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Why does a bucket of water left outside in the cold will most likely break (it happened to me; filled a bucket for cleaning intentions, then something happened and I forgot it outside - then the winter came and when I came to retrieve it, the bottom was cracked), but the ice trays in the freezer?

I get that the water expanded in the bucket and somehow broke it (though i'd like to know exactly * why *; in that case, does the water freeze from top to bottom, or bottom to top? Why doesn't the ice expand upwards, why is the bottom broken? Could the sides break as well?) And so, why does the phenomenon not occur with ice trays?

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  • $\begingroup$ What is the bucket made of? $\endgroup$ Nov 13, 2020 at 14:23

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Why does a bucket of water left outside in the cold will most likely break (it happened to me; filled a bucket for cleaning intentions, then something happened and I forgot it outside - then the winter came and when I came to retrieve it, the bottom was cracked)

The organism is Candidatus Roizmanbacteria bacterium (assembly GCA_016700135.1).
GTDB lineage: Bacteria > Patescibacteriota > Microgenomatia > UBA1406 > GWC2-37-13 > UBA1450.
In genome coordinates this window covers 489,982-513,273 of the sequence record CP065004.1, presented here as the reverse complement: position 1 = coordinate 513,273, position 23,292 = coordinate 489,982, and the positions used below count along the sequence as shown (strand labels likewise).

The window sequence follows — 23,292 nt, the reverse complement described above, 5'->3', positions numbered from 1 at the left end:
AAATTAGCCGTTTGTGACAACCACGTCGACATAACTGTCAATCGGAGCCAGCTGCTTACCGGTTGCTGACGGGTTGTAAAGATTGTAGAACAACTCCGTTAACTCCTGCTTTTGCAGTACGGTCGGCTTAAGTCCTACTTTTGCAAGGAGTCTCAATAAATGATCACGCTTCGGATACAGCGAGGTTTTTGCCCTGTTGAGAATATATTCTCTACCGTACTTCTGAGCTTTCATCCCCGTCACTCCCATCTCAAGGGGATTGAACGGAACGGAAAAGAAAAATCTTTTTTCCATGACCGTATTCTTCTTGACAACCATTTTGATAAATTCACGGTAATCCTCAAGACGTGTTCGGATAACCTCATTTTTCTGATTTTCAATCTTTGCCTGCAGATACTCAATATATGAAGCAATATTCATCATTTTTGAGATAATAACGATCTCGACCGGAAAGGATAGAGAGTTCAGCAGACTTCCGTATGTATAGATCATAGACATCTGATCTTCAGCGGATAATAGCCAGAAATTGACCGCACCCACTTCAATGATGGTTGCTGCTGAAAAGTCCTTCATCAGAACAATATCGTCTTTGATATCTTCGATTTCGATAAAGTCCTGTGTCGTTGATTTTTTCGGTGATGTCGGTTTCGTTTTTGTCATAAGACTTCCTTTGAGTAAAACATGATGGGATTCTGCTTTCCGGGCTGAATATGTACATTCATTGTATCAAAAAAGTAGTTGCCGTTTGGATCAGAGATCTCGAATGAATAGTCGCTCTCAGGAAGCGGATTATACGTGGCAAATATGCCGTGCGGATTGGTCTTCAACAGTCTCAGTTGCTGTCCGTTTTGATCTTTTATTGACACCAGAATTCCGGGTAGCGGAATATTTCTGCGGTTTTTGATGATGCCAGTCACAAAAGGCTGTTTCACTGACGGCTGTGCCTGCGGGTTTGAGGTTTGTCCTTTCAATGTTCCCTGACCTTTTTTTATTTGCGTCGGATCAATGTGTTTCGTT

I am not sure how valid it is to say that it will "most likely break" just after some anecdotal evidence, but we can for sure say that in your case it did break.

Why doesn't the ice expand upwards, why is the bottom broken? Could the sides break as well?) And so, why does the phenomenon not occur with ice trays?

The expansion will occur in all directions, so the breakage will just occur wherever the weakest part is. Of course ice trays are designed to freeze water, so they are designed to not break. The plastic is sufficiently strong enough so that the expansion of the ice cubes will not break them. Additionally, many ice cube trays do not have rectilinear shape - they have slanting walls such that the forces of expansion can be relieved by lifting to accommodate the volume expansion.

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